In the ten years since it was created, the Flowers project team at the Inria Bordeaux-Sud-Ouest Centre has become a key player in the Artificial Intelligence research ecosystem and also as an actor of scientific outreach. By modelling learning in artificial intelligence and cognitive science, the objective of its research is to understand how children and machines can learn and memorise models and skills efficiently over time. In particular, the team studies learning mechanisms guided by “curiosity” and models certain aspects of human motivation systems. It has notably applied its research topics to fields such as video games, robotics, educational technologies, man-machine interaction and automated discovery. This work has also led the team to develop outreach tools to allow children to discover digital sciences in a motivating context that stimulates curiosity.
By developing pedagogical tools for teachers using robots as an educational context, Flowers helps facilitate teaching digital science in schools,
explains Pierre-Yves Oudeyer, the team manager.
A tangible and interdisciplinary teaching tool
Educational robotics refers to a series of approaches to design activities for teaching digital science. Based on the use of robots as a tool, it facilitates the understanding of these concepts by making teaching more attractive and motivating. In contrast to the world of screens, this tangible tool allows concrete activities to be used to address sometimes abstract concepts and has shown itself to be an excellent context for introducing artificial intelligence and digital science to a wider audience.
Artificial intelligence is having a growing impact on today’s society from an economic, social and health point of view. Robotics is a good educational tool to help teach artificial intelligence in a more concrete way. It really just provides a context for understanding that this is a developing field that will soon enter other aspects of our lives,
says Pierre-Yves Oudeyer.
Flowers, a key player in educational robotics
To encourage teaching of digital science, the Flowers project team organises multiple educational activities, such as using simple robots like Thymio, designed at the EPFL (Ecole polytechnique fédérale de Lausanne). Using these robots, teachers guide their pupils through educational tasks and encourage them to consider different questions in relation to technology or human factors : What is a motor ? What is a sensor ? What is a computer ? What tendency do people have to use words that anthropomorphise the relationship between humans and machines ?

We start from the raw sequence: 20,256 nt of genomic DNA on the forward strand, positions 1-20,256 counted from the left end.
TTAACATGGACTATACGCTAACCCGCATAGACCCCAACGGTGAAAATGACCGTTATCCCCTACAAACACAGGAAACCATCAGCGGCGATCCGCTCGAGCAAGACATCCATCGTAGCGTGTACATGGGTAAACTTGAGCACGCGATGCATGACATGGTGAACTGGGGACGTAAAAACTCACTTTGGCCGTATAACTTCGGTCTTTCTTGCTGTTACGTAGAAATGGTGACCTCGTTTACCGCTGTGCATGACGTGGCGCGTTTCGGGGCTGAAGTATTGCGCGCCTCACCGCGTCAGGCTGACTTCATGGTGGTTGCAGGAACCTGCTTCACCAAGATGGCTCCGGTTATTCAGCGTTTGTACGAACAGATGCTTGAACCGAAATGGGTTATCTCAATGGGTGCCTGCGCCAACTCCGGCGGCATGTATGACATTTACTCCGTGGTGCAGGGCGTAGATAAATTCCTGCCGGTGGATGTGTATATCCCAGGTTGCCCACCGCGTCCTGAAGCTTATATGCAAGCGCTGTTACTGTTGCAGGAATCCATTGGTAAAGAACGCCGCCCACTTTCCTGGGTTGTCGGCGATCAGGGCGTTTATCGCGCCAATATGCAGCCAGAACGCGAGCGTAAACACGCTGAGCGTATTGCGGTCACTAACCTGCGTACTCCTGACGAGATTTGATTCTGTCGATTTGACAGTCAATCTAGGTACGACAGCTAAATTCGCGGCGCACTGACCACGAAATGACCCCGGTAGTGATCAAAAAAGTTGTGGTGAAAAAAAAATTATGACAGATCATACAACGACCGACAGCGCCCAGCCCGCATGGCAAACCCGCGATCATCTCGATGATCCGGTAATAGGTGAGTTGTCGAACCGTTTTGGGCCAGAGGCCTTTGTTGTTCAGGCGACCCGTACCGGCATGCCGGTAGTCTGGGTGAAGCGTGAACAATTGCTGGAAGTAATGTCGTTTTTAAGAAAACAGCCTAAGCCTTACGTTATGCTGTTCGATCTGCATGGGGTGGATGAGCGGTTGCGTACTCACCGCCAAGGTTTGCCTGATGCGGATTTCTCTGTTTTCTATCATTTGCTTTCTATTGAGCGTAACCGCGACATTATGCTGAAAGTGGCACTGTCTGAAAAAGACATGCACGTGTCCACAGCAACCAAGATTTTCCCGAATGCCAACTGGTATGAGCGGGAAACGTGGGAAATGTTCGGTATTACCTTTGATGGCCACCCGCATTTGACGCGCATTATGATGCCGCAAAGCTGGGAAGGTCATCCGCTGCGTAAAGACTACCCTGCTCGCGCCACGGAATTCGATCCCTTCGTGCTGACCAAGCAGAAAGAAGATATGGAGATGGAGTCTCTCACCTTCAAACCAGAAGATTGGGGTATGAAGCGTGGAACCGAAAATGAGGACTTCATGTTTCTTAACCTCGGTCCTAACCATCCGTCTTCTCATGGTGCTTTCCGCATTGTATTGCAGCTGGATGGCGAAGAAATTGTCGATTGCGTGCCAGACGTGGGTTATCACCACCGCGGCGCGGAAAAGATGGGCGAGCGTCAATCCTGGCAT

Flowers also initiated the "Poppy" project with the aim of creating a platform for different types of open source robots to model children’s learning mechanisms and understand the role of the body in learning. Pierre-Yves Oudeyer explains that “during the development phase, the team realised that the toolbox they had designed met the needs of high school and university teachers for using robots as teaching tools. They needed a flexible tool that they could build themselves to introduce pupils to electronics and 3D printing ...”.
- Pollen Robotics is a start-up from Flowers that designs robots to understand programming and artificial intelligence in a fun and interactive way.
In the framework of a PhD by Thibault Desprez, funded by the eFran PERSEVERONS project, the Poppy toolbox was therefore adjusted to study how different digital pedagogical tools could make certain lessons more motivating in a school environment. One of the dimensions of the study concerned educational robotics. Today, the Poppy educational robotics kits are managed by the “Poppy Station”, a consortium of educational actors.
A mediation tool among many others
There are many tools available today for digital science outreach, of which educational robotics is one of the most renowned examples. According to Pierre-Yves Oudeyer, however, it is a combination of different types of tools that will allow young audiences to become fully aware of digital science in all its diversity. While video games and the internet can introduce them to programming and the Internet, non-connected activities - not related to computers or robots - can encourage them to reflect on social challenges in these fields. The researcher also recently created an outreach book on artificial intelligence and robotics for a wide target audience with his co-worker Didier Roy.
By addressing children through reading (via educational booklets, for example), we can spark discussion on these subjects between them and their parents. This allows the child to have social discussions about these issues, and the parents to learn about the fields and how they are connected to society.
Team manager of Flowers
A large ecosystem
Positioned at the heart of the challenges in digital technology and education, Inria (thanks to the commitment of project teams such as Flowers) is fully involved in this educational ecosystem which brings together multiple players in outreach and research, such as schools and teachers, associations, academic partners and EdTech businesses throughout France and beyond. Further afield, the LEARN laboratory by Francesco Mondada at EPFL, of which Flowers researcher Didier Roy is an associate member, focusses its research on educational robotics in itself. Its mission, which only uses outreach tools based on this topic, is very different to that of our Bordeaux team.